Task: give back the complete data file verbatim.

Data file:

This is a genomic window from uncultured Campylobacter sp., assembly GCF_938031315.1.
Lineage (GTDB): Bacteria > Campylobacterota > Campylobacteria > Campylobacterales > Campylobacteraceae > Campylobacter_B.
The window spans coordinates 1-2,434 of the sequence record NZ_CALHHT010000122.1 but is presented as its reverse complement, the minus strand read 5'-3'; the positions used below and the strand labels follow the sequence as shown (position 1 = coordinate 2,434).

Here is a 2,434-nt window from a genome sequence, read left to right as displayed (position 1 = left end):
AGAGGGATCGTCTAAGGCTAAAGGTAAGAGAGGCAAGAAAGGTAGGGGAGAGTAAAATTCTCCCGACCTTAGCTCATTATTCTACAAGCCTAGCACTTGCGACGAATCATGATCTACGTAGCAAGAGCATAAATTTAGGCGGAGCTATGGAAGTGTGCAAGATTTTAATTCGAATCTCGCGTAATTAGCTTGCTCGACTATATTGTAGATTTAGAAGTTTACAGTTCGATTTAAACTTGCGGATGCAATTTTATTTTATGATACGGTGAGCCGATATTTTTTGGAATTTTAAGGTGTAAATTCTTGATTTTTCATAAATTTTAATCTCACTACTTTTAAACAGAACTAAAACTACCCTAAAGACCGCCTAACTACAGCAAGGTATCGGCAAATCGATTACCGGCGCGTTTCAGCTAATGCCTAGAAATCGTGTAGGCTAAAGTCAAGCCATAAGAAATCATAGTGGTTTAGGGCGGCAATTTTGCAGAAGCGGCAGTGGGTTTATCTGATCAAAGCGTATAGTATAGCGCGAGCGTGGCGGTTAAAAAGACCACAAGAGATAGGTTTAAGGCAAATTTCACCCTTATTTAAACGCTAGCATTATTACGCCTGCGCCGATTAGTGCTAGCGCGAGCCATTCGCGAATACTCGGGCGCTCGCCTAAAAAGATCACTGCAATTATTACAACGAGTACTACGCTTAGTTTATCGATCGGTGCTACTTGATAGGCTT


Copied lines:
This is a genomic window from uncultured Campylobacter sp., assembly GCF_938031315.1.
Lineage (GTDB): Bacteria > Campylobacterota > Campylobacteria > Campylobacterales > Campylobacteraceae > Campylobacter_B.
The window spans coordinates 1-2,434 of the sequence record NZ_CALHHT010000122.1 but is presented as its reverse complement, the minus strand read 5'-3'; the positions used below and the strand labels follow the sequence as shown (position 1 = coordinate 2,434).

Here is a 2,434-nt window from a genome sequence, read left to right as displayed (position 1 = left end):
AGAGGGATCGTCTAAGGCTAAAGGTAAGAGAGGCAAGAAAGGTAGGGGAGAGTAAAATTCTCCCGACCTTAGCTCATTATTCTACAAGCCTAGCACTTGCGACGAATCATGATCTACGTAGCAAGAGCATAAATTTAGGCGGAGCTATGGAAGTGTGCAAGATTTTAATTCGAATCTCGCGTAATTAGCTTGCTCGACTATATTGTAGATTTAGAAGTTTACAGTTCGATTTAAACTTGCGGATGCAATTTTATTTTATGATACGGTGAGCCGATATTTTTTGGAATTTTAAGGTGTAAATTCTTGATTTTTCATAAATTTTAATCTCACTACTTTTAAACAGAACTAAAACTACCCTAAAGACCGCCTAACTACAGCAAGGTATCGGCAAATCGATTACCGGCGCGTTTCAGCTAATGCCTAGAAATCGTGTAGGCTAAAGTCAAGCCATAAGAAATCATAGTGGTTTAGGGCGGCAATTTTGCAGAAGCGGCAGTGGGTTTATCTGATCAAAGCGTATAGTATAGCGCGAGCGTGGCGGTTAAAAAGACCACAAGAGATAGGTTTAAGGCAAATTTCACCCTTATTTAAACGCTAGCATTATTACGCCTGCGCCGATTAGTGCTAGCGCGAGCCATTCGCGAATACTCGGGCGCTCGCCTAAAAAGATCACTGCAATTATTACAACGAGTACTACGCTTAGTTTATCGATCGGTGCTACTTGATAGGCTT